Continuing my musings on transformation, I’ve been thinking of all of the art that has been created over the ages by all of the different artists. Much has lost it’s meaning to us, but some continues to speak to the human experience. Some are so much a part of us that we forget their was a time when they didn’t exist. A saying like “A rose by any other name would smell as sweet”, or a painting like “The Mona Lisa”, seem to be part of who we are. They are the timeless works of art that transforms us and at the same time express our transformations. As the eons roll on, we live our lives going through many individual and cultural transformations. Every moment the cells of our bodies are dying and being reborn. In this world of opposites, transformation is constant. The universe is constantly creating itself anew through the process of birth and death and rebirth. Stars live billions of years and butterflies live a few days. Matter, which is formed from energy, dies, but energy lives and is reborn into new matter.
The many cycles of death and rebirth are played out in the mythical realm of archetypes. This realm is a visually rich field of symbols from which to draw inspiration for art. I was and continue to be intrigued by the Sumerian Goddess, Inanna. One of the things that I love about the Inanna story is that she is the Goddess who encompasses all of the transformations of a woman’s experience. Unlike the later Goddesses who are fragmented, Inanna guides us through all aspects of our lives; daughter, maiden, lover, mother, queen, holy priestess. Inanna’s underworld sojourn is courageous and triumphant. Hearing the call of the Underworld, hearing Her Sister’s cries, Inanna voluntarily descends into the Underworld, the world of death and dissolution.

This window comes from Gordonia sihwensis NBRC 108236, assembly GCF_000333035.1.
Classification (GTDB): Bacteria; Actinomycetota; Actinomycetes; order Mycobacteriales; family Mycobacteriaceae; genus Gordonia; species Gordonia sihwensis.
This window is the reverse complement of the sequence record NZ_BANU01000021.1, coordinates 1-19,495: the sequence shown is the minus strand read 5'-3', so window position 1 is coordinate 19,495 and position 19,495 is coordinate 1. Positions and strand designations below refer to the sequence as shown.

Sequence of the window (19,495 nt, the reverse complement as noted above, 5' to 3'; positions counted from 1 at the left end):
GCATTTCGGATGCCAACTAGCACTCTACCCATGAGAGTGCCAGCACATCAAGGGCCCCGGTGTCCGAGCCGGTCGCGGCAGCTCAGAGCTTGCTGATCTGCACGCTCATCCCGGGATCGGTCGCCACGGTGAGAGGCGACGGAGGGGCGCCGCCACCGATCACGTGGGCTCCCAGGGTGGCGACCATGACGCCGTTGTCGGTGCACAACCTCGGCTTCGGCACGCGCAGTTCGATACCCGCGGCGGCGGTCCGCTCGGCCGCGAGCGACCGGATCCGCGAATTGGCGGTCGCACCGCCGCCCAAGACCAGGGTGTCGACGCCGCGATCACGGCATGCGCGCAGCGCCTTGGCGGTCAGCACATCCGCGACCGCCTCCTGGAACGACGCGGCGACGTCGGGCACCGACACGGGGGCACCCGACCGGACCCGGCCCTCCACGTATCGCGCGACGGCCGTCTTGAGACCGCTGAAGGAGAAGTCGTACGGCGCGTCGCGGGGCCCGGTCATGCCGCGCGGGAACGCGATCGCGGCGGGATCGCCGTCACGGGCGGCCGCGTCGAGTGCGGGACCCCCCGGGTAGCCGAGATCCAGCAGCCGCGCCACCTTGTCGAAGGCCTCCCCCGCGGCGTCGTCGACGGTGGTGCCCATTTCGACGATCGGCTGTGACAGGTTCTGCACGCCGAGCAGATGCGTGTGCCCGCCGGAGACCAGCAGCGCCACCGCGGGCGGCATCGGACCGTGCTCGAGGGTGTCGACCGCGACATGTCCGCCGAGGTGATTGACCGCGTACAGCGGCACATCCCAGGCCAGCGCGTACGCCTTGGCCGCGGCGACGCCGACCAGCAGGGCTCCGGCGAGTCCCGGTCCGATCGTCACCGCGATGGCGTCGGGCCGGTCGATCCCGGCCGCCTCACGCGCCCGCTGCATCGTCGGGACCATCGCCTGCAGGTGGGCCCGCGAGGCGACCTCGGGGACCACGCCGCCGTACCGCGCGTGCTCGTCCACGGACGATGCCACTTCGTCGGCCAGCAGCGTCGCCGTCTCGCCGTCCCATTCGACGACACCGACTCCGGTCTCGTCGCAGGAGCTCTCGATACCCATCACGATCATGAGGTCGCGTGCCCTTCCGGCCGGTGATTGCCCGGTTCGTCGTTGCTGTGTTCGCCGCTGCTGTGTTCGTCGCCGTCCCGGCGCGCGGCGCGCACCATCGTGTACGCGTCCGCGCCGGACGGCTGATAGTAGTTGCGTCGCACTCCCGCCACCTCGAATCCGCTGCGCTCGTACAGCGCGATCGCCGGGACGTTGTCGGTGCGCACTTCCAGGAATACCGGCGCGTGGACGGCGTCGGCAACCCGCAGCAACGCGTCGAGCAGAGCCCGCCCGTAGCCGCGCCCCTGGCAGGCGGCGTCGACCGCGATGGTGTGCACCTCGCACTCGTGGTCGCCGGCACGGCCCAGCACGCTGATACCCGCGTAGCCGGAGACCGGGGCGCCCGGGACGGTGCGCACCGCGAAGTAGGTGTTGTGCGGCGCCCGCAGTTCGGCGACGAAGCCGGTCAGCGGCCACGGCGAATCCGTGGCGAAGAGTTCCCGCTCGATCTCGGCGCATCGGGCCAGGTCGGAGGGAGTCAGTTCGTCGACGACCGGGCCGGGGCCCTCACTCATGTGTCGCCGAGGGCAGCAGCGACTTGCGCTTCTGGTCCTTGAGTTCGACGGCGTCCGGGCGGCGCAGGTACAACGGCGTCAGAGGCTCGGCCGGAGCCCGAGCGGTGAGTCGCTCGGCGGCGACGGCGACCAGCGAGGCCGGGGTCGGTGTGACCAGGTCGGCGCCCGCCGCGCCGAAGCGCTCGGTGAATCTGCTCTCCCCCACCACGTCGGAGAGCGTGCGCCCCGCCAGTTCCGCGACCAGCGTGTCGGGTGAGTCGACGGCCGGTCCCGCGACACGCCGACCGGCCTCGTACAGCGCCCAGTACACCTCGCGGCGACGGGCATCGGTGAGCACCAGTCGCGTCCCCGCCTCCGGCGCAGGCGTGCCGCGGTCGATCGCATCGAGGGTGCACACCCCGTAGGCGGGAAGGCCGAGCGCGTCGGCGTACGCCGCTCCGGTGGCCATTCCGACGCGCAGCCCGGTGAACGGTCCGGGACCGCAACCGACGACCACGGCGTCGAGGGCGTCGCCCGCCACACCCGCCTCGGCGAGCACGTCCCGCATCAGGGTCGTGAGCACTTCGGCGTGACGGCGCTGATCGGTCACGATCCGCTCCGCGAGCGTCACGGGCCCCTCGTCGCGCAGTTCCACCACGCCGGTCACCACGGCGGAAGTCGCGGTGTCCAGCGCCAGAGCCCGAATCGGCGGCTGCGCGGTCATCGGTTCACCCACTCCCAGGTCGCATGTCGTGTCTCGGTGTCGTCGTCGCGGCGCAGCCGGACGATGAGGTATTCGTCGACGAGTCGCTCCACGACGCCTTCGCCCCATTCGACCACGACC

The two paintings posted here are part of my Inanna series. The first one, “Inanna Descending” depicts the beginning point of Her descent into the Underworld.
No one can enter the realm of the Underworld dressed in their worldly attire. This paintings shows Her at the first of seven gates through which
She must pass. At each gate the gatekeeper removes part of Her clothing. Finally, naked and bowed low She enters the throne room of Erishgikal, Her sister, Queen of the Underworld. Erishgikal passes judgement on Her, decrees She must die.
But Inanna is rescued and She is allowed to return to Her life in Sumer. The second painting, “Inanna’s Return” shows the first moment that She emerges from the Underworld. But no one returns unscathed from the Underworld. She is accompanied by the Galla. They are with Inanna to find Her replacement, someone to take Her place in the Underworld,. In order to transform, to reach the next level in our development, we must let go of something. Something must die to make way for the new.
In this world of dualities we are only aware of the light because of the darkness. Have you had an experience with the “dark night of the soul”? What jewels of light have been the result of that experience?